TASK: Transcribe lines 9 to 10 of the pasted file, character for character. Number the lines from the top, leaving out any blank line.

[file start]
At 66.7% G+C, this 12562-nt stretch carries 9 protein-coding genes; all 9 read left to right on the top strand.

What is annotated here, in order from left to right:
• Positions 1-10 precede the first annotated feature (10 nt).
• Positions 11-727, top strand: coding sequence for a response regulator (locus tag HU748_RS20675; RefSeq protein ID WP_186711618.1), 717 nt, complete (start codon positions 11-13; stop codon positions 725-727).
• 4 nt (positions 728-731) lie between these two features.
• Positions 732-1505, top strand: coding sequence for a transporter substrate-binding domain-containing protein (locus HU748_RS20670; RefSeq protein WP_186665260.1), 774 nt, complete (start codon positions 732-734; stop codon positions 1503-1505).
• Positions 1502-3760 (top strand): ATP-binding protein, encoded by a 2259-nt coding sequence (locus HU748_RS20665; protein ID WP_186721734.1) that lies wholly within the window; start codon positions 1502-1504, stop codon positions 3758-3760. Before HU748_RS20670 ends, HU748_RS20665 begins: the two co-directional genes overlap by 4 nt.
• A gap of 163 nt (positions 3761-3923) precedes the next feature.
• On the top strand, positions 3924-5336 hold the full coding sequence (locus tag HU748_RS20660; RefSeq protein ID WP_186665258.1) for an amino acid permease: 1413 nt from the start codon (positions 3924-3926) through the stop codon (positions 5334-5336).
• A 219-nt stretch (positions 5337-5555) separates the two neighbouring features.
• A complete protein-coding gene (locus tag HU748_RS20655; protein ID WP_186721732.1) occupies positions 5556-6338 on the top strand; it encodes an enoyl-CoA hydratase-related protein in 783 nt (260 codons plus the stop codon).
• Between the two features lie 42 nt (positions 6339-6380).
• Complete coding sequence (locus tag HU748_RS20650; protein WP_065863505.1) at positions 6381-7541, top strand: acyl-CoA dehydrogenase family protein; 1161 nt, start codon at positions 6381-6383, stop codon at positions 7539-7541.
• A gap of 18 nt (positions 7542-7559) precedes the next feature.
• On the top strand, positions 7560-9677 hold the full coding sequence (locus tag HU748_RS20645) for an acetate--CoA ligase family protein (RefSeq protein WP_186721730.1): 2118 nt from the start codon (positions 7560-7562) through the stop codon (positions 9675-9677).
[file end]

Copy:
• On the top strand, positions 3924-5336 hold the full coding sequence (locus tag HU748_RS20660; RefSeq protein ID WP_186665258.1) for an amino acid permease: 1413 nt from the start codon (positions 3924-3926) through the stop codon (positions 5334-5336).
• A 219-nt stretch (positions 5337-5555) separates the two neighbouring features.